Cost of Goods Sold vs. Operating Expenses Guide
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Your Go-to Cost of Goods Sold vs. Operating Expenses Guide

Part of running a business is recording day-to-day operating costs in your books. These expenses fall into two categories: cost of goods sold (COGS) or operating expenses. But what’s the difference between the two? Read on to learn about cost of goods sold vs. operating expenses and how to tell the difference when doing your books.

Cost of goods sold vs. operating expenses

COGS and operating expenses are both costs you incur during your business’s daily operations. You must record them separately on your business’s income statement. Failing to accurately record them can throw off your financial statements and books.

To understand the difference between cost of goods sold and operating expenses, check out the overview and examples of both below.

Cost of goods sold

The cost of goods sold, also known as cost of sales or services, is how much it costs to produce your products or services. Your COGS includes the direct costs of producing your offerings, such as:

  • Direct materials
  • Direct labor

COGS does not include indirect expenses, like overhead costs. When calculating your cost of goods sold, do not factor in costs like utility, marketing, rent, and shipping expenses.

For example, the cost of goods sold for a cup of coffee accounts for things like the to-go cup, sleeve, coffee filter, water, coffee beans, etc. It does not include other costs, like electricity to run machinery.

To find the cost of goods sold on a product, add up the cost of raw materials and direct labor. Use the following formula to determine your total COGS during a period (e.g., month, quarter, year):

COGS = Beginning Inventory + Purchases During the Period – Ending Inventory

Your beginning inventory is the leftover inventory from the previous period. Add the cost of what you purchased during the period. Subtract the inventory you did not sell at the end of the period. And voila! You have your cost of goods sold.

Your COGS can help you set prices that give you a healthy profit margin. Not to mention, it can help you calculate your business’s overall profit.

Calculating COGS example

Say your business has a beginning inventory of $5,000, makes $1,500 in purchases during the period (quarter), and has an ending inventory of $500. Plug your totals into the COGS formula to find your cost of goods sold for the period.

COGS = $5,000 + $1,500 – $500

Your cost of goods sold for the quarter is $6,000.

Operating expenses

Operating expenses (OPEX), also known as operating expenditures or operational expenses, are costs companies incur during normal operations to keep the business up and running. An operating expense is an ongoing cost of running a business. Operating expenses might also be referred to as SG&A (sales, general, and administrative expenses).

Essentially, an operational expense is the opposite of COGS. It includes all of the expenses that don’t fall under the cost of goods sold category and aren’t directly tied to the production of the good or service. Here are some examples of operating expenses:

  • Rent
  • Equipment
  • Marketing
  • Salaries and wages (other than direct labor)
  • Insurance
  • Office supplies
  • Insurance

Again, operating expenses do not include cost of goods sold (e.g., direct materials and labor). To calculate your total operating expenses, add all of your operating costs up.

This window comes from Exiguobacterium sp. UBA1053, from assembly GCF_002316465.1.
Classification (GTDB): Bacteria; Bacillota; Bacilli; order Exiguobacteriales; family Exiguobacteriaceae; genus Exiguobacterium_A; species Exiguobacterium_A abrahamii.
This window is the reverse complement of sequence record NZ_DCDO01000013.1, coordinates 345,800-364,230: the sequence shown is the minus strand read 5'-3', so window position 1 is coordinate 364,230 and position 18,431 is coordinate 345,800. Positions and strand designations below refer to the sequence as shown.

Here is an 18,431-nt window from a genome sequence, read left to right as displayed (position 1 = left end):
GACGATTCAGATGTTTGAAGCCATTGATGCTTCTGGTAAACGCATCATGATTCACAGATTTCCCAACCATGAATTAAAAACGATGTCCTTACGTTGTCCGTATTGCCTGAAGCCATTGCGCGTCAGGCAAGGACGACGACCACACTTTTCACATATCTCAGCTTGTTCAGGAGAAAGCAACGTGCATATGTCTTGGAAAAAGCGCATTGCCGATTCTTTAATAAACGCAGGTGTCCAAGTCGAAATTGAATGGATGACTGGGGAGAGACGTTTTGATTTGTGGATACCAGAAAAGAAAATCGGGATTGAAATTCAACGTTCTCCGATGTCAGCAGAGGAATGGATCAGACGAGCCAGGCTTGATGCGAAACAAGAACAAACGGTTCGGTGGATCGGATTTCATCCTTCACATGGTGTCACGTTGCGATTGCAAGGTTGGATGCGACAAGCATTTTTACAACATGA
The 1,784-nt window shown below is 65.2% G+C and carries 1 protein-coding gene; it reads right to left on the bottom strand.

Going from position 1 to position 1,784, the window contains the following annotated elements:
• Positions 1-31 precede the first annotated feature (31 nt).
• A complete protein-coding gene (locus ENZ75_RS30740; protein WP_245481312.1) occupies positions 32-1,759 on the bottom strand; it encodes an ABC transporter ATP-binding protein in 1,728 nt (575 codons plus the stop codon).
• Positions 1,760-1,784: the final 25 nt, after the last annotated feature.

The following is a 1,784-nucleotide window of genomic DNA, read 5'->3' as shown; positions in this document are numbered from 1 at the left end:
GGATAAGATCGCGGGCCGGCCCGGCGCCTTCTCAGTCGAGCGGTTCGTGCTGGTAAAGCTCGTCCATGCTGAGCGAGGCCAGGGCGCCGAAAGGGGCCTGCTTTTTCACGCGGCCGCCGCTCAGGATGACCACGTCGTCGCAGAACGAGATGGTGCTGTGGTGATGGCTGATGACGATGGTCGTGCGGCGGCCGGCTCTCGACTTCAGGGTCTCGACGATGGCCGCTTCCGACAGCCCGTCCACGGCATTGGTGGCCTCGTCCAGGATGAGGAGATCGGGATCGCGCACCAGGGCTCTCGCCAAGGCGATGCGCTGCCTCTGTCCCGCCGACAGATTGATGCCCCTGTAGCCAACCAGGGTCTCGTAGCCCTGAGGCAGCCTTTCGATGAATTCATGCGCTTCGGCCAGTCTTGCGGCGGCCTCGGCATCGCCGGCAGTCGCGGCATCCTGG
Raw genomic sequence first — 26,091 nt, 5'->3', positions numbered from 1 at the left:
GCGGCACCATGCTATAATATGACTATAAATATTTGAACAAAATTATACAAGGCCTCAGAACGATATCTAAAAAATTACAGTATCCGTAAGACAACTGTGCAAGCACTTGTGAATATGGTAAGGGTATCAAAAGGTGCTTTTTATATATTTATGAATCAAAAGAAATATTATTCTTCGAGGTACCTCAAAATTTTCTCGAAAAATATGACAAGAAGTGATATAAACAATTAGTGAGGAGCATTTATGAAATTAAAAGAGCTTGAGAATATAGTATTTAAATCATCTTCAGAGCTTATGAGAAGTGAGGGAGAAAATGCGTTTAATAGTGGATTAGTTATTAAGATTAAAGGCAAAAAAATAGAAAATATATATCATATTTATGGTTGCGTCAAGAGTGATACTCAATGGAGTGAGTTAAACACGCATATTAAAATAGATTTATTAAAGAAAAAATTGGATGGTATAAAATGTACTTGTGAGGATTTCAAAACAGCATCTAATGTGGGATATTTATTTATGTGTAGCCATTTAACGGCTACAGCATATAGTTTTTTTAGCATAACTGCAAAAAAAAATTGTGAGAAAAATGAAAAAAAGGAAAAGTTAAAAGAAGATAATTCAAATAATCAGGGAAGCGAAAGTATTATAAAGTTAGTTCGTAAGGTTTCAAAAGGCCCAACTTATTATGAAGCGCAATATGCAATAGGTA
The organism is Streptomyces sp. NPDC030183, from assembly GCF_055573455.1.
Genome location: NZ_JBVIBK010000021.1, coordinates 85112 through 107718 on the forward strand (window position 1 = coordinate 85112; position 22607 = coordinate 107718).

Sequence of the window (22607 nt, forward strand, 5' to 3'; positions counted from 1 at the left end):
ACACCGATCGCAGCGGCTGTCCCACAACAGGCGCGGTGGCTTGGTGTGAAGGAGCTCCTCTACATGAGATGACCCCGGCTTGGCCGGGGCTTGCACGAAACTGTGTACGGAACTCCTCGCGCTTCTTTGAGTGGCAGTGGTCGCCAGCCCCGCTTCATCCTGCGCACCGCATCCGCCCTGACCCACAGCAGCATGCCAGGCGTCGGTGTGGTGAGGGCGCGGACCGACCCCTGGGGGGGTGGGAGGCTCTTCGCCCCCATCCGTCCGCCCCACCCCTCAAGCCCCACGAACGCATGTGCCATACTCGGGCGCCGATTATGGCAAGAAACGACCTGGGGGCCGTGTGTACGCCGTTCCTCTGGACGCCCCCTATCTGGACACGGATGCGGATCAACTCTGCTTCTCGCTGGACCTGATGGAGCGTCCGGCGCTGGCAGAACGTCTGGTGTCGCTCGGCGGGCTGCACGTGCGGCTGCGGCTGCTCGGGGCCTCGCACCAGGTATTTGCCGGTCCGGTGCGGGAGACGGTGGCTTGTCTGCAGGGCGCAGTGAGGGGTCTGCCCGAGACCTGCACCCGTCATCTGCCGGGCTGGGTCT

Like COGS, operating expenses can show you how profitable your business is. An increase in operating expenses means less profit for your company.

You might try to reduce operating expenses to give profits a boost. However, you have to be careful to ensure you’re not sacrificing quality and your business’s integrity. Businesses can reduce operating expenses by automating tasks, cancelling unused services and subscriptions, and shopping around before making a purchase. Take a look at your operating budget to see where you can cut costs.

The IRS also allows businesses to deduct operating expenses if the business is for-profit. To learn more about what business expenses you can deduct, check out the IRS’s website.

Operating expenses example

Say you own a bakery. Each month, you pay $800 in rent, $150 for insurance, $3,500 for payroll costs, $100 for marketing, $250 for utilities, and $50 for office supplies. To find your total operating expenses for the month, add up your expenses:

Operating Expenses = $800 + $150 + $3,500 + $100 +$250 + $50

Your total operating expenses for the period are $4,850.

difference between cost of goods sold and operating expenses

Recording COGS and operating expenses in your books

Cost of sales and operating expenses are both types of expense accounts. You can find both operating expenses and COGS on your business income statement in separate sections. Your income statement is a financial report that shows your business’s profits and losses over a certain amount of time.

Here’s an example of what your income statement may look like with COGS and OPEX:

Revenue$10,000
Cost of Goods Sold$2,000
Gross Profit$8,000
Expenses
Marketing$200
Payroll Expense$2,000
Insurance$200
Office Supplies$50
Utilities$250
Rent$800
Total Expenses$3,500
Net Profit$4,500

To find gross profit, subtract COGS from your total revenue. Then, subtract your total operating expenses from your gross profit to find net profit.

Are you tracking the numbers you need to compute your cost of goods sold and operating expenses? Patriot’s online accounting software makes it easy to record business income and expenses. Plus, we offer free, USA-based support. Get your free trial today!

This is not intended as legal advice; for more information, please click here.

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